U.S. Senator Bernard Sanders asked Federal Reserve Chairman Ben S. Bernanke for more information about emergency lending programs after the central bank last week released data on 21,000 transactions.
“Much of the information that you provided on your website raises bigger questions than it answers, and some of the information mandated by the law appears to be missing,” Sanders, the Vermont independent who wrote the provision in the Dodd-Frank Act requiring the Fed disclosures, said in a letter to Bernanke dated today.
Sanders asked for copies of correspondence between some board members of regional Fed Banks and Bernanke or any regional Fed bank president. The request covers Fed board members who also served on the boards of firms that received aid or were employed by those firms.
“It is an obvious conflict of interest when CEOs of banks and large corporations who serve on the Fed’s board of directors receive cheap loans from the Fed,” Sanders said in his letter.
Sanders also asked for data on the individual securities pledged as collateral for Fed loans, saying he was “disappointed that the Fed chose not to disclose all of the specific details.”
The Fed on Dec. 1 released data on $3.3 trillion in emergency aid given out during the financial crisis. For three of the Fed’s six emergency facilities, the central bank released information on groups of collateral it accepted by asset type and rating, without specifying individual securities. Among them was the Primary Dealer Credit Facility, created in March 2008 to provide loans to brokers as Bear Stearns Cos. collapsed.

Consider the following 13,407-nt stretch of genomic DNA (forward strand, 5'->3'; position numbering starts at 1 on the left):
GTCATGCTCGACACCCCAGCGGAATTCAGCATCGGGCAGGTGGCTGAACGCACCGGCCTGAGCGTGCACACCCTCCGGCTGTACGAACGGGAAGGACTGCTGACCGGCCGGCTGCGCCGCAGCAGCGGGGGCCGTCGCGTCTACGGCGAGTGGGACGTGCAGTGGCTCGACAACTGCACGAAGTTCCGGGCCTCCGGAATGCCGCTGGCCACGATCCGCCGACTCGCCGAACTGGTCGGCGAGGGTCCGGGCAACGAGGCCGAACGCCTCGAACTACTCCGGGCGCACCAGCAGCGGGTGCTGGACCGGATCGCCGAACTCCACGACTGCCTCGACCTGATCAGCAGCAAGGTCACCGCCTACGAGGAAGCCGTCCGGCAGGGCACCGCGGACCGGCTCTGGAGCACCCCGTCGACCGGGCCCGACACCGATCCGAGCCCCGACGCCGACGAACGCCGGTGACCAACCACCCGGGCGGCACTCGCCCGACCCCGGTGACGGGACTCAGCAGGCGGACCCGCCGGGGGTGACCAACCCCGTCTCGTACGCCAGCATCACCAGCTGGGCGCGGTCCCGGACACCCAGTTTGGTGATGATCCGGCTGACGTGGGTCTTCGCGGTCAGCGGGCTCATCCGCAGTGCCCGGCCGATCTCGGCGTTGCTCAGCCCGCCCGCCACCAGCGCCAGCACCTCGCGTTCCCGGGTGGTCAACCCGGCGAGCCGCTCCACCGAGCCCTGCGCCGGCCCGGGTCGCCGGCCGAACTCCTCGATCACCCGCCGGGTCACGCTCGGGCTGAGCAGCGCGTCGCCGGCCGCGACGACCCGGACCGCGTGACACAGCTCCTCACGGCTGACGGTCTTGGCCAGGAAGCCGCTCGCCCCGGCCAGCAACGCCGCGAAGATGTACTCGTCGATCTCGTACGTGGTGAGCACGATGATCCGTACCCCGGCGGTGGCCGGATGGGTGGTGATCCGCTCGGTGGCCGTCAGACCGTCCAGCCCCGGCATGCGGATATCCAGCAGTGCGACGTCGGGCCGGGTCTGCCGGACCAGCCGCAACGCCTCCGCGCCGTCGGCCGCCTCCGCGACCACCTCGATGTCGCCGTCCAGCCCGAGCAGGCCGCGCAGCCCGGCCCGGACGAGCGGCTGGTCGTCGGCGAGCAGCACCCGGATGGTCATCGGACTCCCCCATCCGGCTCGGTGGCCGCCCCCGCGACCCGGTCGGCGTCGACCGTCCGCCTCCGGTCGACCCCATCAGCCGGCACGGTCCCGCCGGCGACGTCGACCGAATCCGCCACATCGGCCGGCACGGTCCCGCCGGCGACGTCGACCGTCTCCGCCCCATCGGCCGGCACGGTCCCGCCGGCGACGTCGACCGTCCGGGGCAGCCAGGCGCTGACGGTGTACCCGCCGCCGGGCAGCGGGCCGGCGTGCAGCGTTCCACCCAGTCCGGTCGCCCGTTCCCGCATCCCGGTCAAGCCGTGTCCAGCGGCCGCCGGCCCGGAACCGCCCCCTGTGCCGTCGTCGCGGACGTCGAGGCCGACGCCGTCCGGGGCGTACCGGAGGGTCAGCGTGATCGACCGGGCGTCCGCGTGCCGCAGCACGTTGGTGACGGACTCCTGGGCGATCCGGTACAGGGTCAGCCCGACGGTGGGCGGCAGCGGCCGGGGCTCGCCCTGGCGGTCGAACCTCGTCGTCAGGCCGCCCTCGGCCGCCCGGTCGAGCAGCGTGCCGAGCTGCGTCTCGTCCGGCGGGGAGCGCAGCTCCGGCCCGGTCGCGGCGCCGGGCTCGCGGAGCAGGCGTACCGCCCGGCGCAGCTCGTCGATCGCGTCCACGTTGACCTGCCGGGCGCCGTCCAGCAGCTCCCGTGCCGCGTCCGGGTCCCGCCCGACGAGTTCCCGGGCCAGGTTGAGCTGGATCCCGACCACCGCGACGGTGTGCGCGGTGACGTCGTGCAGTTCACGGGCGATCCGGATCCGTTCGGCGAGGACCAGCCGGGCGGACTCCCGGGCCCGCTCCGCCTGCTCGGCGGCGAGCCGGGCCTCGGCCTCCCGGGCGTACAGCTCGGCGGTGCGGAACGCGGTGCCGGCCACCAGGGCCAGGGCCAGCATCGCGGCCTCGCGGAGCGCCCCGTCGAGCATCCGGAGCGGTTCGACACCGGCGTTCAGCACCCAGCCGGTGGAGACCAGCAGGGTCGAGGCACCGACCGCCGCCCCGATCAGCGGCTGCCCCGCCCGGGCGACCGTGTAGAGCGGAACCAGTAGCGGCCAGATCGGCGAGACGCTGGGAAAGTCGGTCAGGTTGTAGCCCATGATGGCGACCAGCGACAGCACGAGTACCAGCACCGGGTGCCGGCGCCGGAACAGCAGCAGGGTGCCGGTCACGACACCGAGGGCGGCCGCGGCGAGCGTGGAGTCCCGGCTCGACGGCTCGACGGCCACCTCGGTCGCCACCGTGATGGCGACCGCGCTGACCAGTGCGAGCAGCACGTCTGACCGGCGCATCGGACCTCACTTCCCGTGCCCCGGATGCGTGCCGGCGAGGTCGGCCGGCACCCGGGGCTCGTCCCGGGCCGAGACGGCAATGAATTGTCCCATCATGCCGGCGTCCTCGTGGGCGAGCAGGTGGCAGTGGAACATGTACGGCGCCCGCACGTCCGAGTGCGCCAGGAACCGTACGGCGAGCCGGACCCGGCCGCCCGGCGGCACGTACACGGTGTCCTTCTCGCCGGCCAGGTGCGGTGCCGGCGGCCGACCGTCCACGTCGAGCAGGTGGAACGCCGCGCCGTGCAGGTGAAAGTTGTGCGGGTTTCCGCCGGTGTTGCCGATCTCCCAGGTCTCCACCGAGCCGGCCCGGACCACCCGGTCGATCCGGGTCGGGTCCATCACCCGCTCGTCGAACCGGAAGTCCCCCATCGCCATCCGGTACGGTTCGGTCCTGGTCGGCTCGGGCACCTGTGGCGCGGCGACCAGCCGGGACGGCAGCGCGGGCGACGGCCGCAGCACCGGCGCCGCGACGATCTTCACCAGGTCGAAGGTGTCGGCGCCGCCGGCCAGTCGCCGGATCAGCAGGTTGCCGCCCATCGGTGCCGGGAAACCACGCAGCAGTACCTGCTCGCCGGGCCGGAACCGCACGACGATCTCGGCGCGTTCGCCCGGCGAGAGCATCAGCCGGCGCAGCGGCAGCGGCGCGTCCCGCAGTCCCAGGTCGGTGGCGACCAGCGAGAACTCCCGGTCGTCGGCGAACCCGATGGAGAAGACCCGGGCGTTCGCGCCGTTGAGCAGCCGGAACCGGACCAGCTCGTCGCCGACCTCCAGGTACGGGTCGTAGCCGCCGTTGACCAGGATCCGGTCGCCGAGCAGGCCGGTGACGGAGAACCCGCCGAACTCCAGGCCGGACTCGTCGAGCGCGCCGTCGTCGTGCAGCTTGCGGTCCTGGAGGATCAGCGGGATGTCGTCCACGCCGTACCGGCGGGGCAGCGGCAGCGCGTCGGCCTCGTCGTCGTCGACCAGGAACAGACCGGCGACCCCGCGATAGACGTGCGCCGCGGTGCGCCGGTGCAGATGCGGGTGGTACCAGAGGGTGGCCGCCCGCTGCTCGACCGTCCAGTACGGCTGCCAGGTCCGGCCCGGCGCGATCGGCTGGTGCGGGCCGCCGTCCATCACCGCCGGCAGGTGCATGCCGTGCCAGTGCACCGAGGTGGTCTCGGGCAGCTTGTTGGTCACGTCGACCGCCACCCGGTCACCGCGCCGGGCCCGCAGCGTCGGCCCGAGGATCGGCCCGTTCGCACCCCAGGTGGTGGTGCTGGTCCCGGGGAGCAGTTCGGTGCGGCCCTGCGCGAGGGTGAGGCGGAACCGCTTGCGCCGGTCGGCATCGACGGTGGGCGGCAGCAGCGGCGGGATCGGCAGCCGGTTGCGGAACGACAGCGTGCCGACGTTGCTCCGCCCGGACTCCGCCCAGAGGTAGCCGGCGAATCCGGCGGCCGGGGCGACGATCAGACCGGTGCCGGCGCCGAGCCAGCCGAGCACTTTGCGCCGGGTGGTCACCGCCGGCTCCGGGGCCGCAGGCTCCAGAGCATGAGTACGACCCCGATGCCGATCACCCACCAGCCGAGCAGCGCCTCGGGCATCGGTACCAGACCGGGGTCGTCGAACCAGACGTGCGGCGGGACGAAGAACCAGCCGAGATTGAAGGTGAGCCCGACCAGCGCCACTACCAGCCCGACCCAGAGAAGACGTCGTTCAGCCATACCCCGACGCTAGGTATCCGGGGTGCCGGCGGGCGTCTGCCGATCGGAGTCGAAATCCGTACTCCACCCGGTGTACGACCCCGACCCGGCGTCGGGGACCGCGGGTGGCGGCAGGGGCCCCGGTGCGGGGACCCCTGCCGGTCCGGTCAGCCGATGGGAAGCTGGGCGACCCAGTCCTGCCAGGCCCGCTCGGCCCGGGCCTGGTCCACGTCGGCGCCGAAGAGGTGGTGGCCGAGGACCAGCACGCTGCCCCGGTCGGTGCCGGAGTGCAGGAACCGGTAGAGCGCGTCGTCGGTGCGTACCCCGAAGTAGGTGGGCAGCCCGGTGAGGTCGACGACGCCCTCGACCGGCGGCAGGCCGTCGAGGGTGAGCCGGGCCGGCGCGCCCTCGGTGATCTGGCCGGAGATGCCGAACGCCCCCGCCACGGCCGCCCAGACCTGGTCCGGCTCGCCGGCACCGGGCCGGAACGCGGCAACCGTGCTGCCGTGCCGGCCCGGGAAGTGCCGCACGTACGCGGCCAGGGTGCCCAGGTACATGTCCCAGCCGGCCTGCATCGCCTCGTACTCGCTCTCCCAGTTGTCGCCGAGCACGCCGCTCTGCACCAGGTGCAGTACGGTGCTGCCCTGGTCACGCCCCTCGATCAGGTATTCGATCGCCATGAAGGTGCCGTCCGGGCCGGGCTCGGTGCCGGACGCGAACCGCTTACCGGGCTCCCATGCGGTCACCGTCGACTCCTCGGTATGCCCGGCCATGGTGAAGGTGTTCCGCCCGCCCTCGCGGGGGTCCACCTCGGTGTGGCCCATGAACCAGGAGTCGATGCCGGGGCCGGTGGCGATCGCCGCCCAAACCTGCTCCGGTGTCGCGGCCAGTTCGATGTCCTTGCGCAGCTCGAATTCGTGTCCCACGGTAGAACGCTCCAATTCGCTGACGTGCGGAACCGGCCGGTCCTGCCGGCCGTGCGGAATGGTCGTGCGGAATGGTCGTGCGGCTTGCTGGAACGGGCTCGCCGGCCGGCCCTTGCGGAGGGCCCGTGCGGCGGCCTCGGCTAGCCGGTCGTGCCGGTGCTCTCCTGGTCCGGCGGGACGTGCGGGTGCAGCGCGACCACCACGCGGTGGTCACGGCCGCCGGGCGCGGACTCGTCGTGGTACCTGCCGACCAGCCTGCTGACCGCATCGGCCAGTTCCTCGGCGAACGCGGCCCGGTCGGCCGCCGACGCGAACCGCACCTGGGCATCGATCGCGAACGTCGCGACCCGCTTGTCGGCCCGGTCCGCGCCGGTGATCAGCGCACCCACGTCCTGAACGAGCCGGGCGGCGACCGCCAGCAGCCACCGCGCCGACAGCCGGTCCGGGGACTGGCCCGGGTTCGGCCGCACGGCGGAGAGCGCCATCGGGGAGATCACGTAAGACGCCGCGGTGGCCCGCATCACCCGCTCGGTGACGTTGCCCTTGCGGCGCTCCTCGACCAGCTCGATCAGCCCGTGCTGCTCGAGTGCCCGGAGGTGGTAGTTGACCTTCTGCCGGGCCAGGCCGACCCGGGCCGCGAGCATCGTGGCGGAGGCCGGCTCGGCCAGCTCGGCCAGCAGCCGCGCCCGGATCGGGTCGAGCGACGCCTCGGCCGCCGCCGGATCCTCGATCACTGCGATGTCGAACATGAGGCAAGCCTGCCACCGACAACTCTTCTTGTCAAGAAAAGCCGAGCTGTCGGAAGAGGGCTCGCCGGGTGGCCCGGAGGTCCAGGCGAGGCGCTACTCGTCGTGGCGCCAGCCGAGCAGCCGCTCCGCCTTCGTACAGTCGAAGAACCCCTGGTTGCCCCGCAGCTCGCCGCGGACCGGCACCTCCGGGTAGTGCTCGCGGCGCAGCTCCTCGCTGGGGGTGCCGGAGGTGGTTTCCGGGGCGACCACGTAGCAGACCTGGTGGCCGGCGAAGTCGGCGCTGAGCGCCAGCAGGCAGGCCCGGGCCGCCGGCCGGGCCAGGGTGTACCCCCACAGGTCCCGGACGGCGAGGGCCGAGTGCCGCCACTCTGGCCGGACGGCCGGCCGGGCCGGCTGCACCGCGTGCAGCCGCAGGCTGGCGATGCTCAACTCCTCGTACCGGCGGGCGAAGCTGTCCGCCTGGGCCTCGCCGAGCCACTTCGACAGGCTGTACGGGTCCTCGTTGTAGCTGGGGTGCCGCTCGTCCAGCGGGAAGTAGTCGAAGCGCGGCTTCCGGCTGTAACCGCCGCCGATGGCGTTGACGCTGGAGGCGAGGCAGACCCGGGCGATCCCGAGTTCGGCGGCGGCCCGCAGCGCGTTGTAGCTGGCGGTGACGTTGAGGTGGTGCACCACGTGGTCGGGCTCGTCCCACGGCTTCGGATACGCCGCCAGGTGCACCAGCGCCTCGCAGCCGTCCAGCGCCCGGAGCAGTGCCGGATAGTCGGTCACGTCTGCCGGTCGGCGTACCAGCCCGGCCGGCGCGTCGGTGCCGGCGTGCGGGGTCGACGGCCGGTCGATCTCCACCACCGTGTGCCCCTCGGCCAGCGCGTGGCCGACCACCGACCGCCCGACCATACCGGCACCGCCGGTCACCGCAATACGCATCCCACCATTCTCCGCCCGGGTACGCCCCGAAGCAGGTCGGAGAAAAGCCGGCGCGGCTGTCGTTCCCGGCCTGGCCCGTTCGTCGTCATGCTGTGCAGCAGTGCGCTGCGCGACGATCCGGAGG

“We have received the letter and plan to respond to it,” David Skidmore, a spokesman for the Fed in Washington, said in an e-mail.
Sanders also asked Bernanke for more information about the central bank’s lending to foreign banks after Fed data showed Zurich-based UBS AG and London-based Barclays Plc ranked among the top users of its emergency programs.
“There are startling examples of massive levels of financial assistance to foreign governments and banks under these programs,” Sanders said in the letter. “At a time when hundreds of thousands of Americans have had their jobs shipped to Mexico, why did the Federal Reserve extend over $9.6 billion to the Central Bank of Mexico?”